Fumino Sugiyama, a transgender man, had always felt trapped in a girl’s body while growing up.

Now, following breast-removal surgery at age 27, and after taking hormone therapy and growing a beard, the 34-year-old is a leading campaigner in Japan for better understanding of sexual minorities.

In early May, Sugiyama was at the head of a parade organized by nonprofit organization Tokyo Rainbow Pride, where he works as a co-leader to provide help to lesbian, gay, bisexual and transgender people.

The parade in Tokyo’s Shibuya district drew 4,500 participants, the most since its inception in 2013.

Sugiyama is also known for having played a central role when Shibuya Ward passed an ordinance last year allowing certificates to be issued recognizing same-sex partnerships as being equivalent to marriage.

The ward was the first municipality in Japan to adopt such an ordinance and several others have since followed suit.

“Without realizing, we had given up on living” like non-LGBT people, Sugiyama said. “But the enactment has offered us hope that we can bring about change if we pursue it.”

The ordinance is not legally binding, but highlights the importance of gender equality and respect for diversity.

It calls for nondiscriminatory treatment in situations such as looking for housing or visiting a partner in a hospital. Violators can be publicly named.

Sugiyama believes the move has raised public awareness of sexual minorities.

According to an internet survey of some 70,000 Japanese men and women aged 20 to 59 conducted last year by marketing company Dentsu Inc., 7.6 percent — or 1 in 13 people — identified themselves as LGBT.

A native of Tokyo, Sugiyama always felt that he was born in the wrong body. He remembers how he cried when he had to wear a skirt for the entrance ceremony to nursery school, and how he wet his underwear while trying to pee as a boy.

Sugiyama continued to feel uncomfortable living as a girl through elementary, junior high and high school. He hated wearing a girl’s uniform but he was never able to tell anyone.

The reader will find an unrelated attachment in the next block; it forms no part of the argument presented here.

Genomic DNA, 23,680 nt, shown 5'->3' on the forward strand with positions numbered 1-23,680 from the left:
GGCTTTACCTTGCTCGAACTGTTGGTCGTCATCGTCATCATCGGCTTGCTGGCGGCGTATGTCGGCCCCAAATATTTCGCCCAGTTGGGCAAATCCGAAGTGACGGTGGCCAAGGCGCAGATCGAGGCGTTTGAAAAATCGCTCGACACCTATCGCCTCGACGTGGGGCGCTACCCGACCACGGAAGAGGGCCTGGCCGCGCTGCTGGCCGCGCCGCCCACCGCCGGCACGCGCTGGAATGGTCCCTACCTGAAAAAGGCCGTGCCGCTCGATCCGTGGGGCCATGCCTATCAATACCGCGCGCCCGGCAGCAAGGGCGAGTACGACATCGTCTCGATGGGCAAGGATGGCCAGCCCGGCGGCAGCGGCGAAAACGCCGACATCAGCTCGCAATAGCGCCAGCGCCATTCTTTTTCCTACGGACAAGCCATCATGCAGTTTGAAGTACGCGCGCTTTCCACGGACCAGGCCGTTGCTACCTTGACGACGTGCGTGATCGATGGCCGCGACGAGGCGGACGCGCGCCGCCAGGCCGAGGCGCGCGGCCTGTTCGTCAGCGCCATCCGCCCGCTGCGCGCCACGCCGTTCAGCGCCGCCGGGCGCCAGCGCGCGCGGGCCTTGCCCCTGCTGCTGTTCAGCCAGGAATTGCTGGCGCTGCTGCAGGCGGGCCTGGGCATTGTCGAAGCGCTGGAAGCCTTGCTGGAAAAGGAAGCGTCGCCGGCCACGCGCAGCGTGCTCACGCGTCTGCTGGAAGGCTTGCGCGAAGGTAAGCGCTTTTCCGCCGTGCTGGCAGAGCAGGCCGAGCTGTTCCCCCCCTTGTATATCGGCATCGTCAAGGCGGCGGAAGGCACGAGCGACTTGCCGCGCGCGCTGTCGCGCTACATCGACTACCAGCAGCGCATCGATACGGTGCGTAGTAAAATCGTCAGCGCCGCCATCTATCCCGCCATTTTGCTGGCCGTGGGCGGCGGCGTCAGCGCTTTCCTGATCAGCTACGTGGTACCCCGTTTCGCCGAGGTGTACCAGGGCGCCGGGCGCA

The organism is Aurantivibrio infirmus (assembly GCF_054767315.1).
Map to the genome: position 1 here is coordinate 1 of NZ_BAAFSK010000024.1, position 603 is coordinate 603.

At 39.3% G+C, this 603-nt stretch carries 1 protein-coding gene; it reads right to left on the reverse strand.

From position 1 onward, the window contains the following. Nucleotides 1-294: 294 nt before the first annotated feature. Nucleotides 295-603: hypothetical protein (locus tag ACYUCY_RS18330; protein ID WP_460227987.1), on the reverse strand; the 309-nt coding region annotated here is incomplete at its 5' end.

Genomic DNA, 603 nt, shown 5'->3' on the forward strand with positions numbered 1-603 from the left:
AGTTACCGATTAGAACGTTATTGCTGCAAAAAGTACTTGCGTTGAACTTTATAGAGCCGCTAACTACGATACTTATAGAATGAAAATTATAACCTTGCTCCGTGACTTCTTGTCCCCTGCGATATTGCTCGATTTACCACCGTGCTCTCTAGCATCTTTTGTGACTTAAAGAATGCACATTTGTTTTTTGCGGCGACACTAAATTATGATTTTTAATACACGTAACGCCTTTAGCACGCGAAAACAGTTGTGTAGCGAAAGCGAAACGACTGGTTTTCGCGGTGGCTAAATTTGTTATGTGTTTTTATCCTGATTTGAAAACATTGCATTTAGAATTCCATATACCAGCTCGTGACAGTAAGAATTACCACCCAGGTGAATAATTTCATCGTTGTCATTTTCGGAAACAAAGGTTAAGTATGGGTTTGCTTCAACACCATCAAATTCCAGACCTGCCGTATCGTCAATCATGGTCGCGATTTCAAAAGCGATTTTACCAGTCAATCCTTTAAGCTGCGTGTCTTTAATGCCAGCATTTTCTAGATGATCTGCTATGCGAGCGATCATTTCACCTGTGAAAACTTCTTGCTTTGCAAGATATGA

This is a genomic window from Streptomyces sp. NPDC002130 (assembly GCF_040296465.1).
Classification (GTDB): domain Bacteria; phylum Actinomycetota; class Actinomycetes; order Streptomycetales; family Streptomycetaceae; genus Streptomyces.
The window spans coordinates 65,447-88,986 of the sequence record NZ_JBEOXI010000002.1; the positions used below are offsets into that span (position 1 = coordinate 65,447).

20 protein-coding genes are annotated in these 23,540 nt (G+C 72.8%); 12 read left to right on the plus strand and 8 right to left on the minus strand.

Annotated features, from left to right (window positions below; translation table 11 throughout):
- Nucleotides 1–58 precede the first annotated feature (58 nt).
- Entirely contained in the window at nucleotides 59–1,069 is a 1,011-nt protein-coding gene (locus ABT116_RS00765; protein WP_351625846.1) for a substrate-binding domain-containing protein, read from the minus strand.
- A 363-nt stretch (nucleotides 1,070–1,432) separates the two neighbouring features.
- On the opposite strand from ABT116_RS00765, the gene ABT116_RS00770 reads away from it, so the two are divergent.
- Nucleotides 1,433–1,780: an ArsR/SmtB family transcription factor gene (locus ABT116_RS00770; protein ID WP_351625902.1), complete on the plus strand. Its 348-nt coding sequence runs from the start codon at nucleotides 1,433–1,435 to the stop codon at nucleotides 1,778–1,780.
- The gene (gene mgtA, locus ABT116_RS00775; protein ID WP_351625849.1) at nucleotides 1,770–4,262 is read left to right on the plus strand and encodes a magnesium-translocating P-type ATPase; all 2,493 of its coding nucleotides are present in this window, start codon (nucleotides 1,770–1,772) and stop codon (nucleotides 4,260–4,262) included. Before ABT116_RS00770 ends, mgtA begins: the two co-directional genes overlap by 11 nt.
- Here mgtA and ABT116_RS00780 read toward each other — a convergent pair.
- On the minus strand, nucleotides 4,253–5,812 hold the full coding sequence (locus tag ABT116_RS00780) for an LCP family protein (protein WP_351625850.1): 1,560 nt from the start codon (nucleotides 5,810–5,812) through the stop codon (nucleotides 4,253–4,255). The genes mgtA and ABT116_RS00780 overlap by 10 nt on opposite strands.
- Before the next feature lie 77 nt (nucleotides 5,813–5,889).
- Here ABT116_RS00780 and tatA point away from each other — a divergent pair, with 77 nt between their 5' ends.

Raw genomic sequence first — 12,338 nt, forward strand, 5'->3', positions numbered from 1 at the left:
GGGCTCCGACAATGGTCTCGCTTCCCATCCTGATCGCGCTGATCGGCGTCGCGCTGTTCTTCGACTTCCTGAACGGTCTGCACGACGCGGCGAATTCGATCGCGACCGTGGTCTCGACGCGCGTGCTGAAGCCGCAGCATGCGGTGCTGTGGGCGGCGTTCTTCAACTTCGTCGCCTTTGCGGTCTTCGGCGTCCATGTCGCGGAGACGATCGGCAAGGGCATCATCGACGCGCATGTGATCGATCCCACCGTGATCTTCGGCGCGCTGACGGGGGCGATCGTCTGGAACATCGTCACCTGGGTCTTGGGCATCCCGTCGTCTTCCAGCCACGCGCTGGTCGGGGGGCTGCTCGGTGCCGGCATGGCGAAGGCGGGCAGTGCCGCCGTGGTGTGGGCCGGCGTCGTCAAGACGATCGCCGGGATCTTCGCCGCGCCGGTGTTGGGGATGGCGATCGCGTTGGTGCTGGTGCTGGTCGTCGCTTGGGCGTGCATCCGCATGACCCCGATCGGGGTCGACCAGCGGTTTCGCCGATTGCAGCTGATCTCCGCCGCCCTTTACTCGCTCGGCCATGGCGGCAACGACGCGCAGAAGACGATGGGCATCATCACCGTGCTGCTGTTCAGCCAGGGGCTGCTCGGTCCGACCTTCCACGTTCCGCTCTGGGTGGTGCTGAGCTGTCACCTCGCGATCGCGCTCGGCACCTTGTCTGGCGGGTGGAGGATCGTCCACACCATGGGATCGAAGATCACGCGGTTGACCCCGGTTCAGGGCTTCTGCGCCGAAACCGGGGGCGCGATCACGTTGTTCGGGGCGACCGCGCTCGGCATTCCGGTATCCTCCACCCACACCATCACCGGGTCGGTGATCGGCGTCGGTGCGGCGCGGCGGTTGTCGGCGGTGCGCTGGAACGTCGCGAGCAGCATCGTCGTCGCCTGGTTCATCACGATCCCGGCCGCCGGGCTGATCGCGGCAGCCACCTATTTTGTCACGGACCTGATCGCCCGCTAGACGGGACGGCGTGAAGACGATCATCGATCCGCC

“Every morning, I felt like, ‘Oh, I have to pretend to be a girl again today,’ ” Sugiyama said.

Sugiyama felt that he did not fit in anywhere whenever he was asked to specify his gender, such as when writing his resume and completing a questionnaire.

It was in his sophomore year at high school when he learned that his condition matched those of people with gender dysphoria.

After breast removal surgery, he looked at his flat chest and thought, “I finally became who I should be.”

In 2006, Sugiyama came out publicly as a transgender man by publishing a biography titled “Double Happiness.”

“It’s not that I wanted to change society, but rather I wanted to let people know who I am,” he said.

The book revealing his experiences and struggles struck a chord with people with gender dysphoria, and he received over 1,000 letters and text messages.

An overwhelming number of sexual minorities also came to meet Sugiyama in Shibuya, where he was working as a volunteer collecting trash on the streets.

Ken Hasebe, 44, now the mayor of Shibuya Ward but then a member of the ward assembly, had organized the trash-picking activity and was shocked to find that so many people were battling social discrimination and prejudice due to their sexual orientation and gender identity.

The ties that developed between Sugiyama and Hasebe resulted in the enactment of the Shibuya ordinance.

Sugiyama currently speaks about his experience at schools and businesses 40 to 50 times a year, and responds online to children who struggle with their sexual orientation, telling them, “You are not alone.”

“This is probably the task assigned to me in this life,” he said.

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